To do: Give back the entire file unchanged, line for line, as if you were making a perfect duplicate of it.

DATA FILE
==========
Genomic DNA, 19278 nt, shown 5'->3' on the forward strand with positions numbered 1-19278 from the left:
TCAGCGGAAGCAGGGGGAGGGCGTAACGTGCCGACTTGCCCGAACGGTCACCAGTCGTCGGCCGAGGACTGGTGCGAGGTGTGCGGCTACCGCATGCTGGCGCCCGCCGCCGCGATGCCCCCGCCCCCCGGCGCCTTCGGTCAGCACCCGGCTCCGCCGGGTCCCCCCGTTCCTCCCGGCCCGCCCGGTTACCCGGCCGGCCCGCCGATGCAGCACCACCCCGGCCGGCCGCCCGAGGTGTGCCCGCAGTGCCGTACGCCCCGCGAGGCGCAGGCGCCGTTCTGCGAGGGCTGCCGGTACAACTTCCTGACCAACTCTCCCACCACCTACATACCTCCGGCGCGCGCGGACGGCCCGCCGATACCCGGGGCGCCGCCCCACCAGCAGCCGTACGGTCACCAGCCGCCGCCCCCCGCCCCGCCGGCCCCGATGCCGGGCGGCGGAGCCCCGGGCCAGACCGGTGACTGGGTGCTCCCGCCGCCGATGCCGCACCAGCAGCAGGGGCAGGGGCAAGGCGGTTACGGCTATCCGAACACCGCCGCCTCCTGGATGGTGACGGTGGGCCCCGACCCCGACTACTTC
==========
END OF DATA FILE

Genomic DNA, 19278 nt, shown 5'->3' on the forward strand with positions numbered 1-19278 from the left:
TCAGCGGAAGCAGGGGGAGGGCGTAACGTGCCGACTTGCCCGAACGGTCACCAGTCGTCGGCCGAGGACTGGTGCGAGGTGTGCGGCTACCGCATGCTGGCGCCCGCCGCCGCGATGCCCCCGCCCCCCGGCGCCTTCGGTCAGCACCCGGCTCCGCCGGGTCCCCCCGTTCCTCCCGGCCCGCCCGGTTACCCGGCCGGCCCGCCGATGCAGCACCACCCCGGCCGGCCGCCCGAGGTGTGCCCGCAGTGCCGTACGCCCCGCGAGGCGCAGGCGCCGTTCTGCGAGGGCTGCCGGTACAACTTCCTGACCAACTCTCCCACCACCTACATACCTCCGGCGCGCGCGGACGGCCCGCCGATACCCGGGGCGCCGCCCCACCAGCAGCCGTACGGTCACCAGCCGCCGCCCCCCGCCCCGCCGGCCCCGATGCCGGGCGGCGGAGCCCCGGGCCAGACCGGTGACTGGGTGCTCCCGCCGCCGATGCCGCACCAGCAGCAGGGGCAGGGGCAAGGCGGTTACGGCTATCCGAACACCGCCGCCTCCTGGATGGTGACGGTGGGCCCCGACCCCGACTACTTC